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SOURCE: “Dostoevsky's Hero in The Double: A Re-Examination of the Divided Self,” in Symposium, Vol. 26, Summer, 1972, pp. 101–13.
[In the following essay, Anderson examines Golyadkin's conception of himself as a divided personality.]
Dvojnik [The Double] has always occupied a unique place in Dostoevsky scholarship because of its multiple levels of meaning and its complexity. In one respect it presents an almost clinical profile of the hero's confused mind drifting into paranoia and schizophrenia. It can also be examined in its relation to developing social activism in Russia at the time of its publication in 1846. Literary depictions of...
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SOURCE: “The Double,” in Dostoevsky: The Seeds of Revolt, 1821–1849, Princeton University Press, 1976, pp. 295–312.
[In the following essay, Frank provides an overview of The Double, including its place in Dostoevsky's canon and its relation to his other works.]
To attain a proper perspective on Dostoevsky's minor fiction in the 1840s after Poor Folk is by no means an easy task. It is impossible, of course, to agree with the almost totally negative evaluation of his contemporaries, especially since we can discern, with the benefit of hindsight, so many hints of the later (and much greater) Dostoevsky already visible in these early creations. On...
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SOURCE “The Nature of Referentiality in The Double,” in Dostoevski and the Human Condition after a Century, Alexej Ugrinsky, Frank S. Lambasa, Valija K. Ozolins, eds., Greenwood Press, 1986, pp. 41–51.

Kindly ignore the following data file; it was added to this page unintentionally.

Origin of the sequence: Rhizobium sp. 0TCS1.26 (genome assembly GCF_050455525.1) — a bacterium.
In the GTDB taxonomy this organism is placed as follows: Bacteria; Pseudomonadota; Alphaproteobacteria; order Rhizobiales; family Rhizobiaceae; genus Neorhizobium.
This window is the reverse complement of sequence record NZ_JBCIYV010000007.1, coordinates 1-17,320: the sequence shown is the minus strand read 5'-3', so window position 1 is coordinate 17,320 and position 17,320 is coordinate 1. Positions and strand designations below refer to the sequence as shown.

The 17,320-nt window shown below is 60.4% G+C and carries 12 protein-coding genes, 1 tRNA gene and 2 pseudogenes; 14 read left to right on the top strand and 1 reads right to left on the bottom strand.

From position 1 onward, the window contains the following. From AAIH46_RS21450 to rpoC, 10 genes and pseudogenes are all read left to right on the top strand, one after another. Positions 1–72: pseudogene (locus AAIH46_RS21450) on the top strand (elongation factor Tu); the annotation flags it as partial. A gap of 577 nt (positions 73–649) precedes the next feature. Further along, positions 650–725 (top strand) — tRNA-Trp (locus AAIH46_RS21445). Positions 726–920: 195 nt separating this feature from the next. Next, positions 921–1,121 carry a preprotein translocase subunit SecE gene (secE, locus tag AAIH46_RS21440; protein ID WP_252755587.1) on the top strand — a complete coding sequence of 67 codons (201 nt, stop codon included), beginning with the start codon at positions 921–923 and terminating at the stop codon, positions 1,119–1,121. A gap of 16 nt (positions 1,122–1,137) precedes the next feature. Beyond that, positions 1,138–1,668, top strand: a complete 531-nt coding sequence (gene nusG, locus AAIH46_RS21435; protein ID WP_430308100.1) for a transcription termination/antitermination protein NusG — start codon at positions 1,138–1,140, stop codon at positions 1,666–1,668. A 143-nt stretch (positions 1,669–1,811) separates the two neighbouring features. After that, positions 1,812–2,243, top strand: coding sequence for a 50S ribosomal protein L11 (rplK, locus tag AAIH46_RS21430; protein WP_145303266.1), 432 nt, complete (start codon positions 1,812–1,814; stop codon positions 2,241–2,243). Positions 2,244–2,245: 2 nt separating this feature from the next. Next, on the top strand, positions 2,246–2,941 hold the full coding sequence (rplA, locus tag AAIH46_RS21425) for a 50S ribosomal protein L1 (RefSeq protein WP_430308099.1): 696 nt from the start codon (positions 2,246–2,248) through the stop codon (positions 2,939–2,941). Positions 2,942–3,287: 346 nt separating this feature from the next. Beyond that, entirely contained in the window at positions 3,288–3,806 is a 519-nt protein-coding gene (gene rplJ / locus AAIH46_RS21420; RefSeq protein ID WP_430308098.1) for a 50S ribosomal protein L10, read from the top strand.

[In the following essay, Pekurovskaya discusses “the nature of referentiality” in The Double.]
With a notable persistence (more than thirty times)1 number “two,” both cardinal and ordinal, appears in Dostoevski's narrative as the most explicit tool of executing the theme of the double referred to by the title of the novel. If his persistence is not gratuitous, which is a matter of simple certainty, one should be able to speak of some laws,...
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SOURCE: “Two Bald Men: Eliot and Dostoevsky,” in Forum for Modern Language Studies, Vol. XXIV, No. 4, October, 1988, pp. 287–300.
[In the following essay, Ayers explores the influence of The Double on the works of T. S. Eliot.]
Students of the influence that one author has had on the work of another have at all times had reason to be careful, not to give too much importance to the superficial resemblance, the odd verbal parallel, while seeking deeper structural affinities—without, that is, making one or two centuries of high-brow literary effort appear to have repeatedly produced the same thing.
In the case of Eliot, possibly the most...
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SOURCE: “Dostoevsky's Dvoinik per Lacan's Parole,” in The Affirming Flame: Religion, Language, Literature, University of Oklahoma Press, 1988, pp. 58–73.
[In the following essay, Patterson attempts to apply Lacan's concept of “parole” to The Double.]
Having examined the implications of Lacan's parole for the literary critic, let us consider its implications for the critical approach to a specific literary text. As such an investigation, this [essay] provides an example of a response to a literary work in which personal presence achieved through the Word is an issue in the work itself. The [essay] demonstrates that Lacan's concept of the Word is...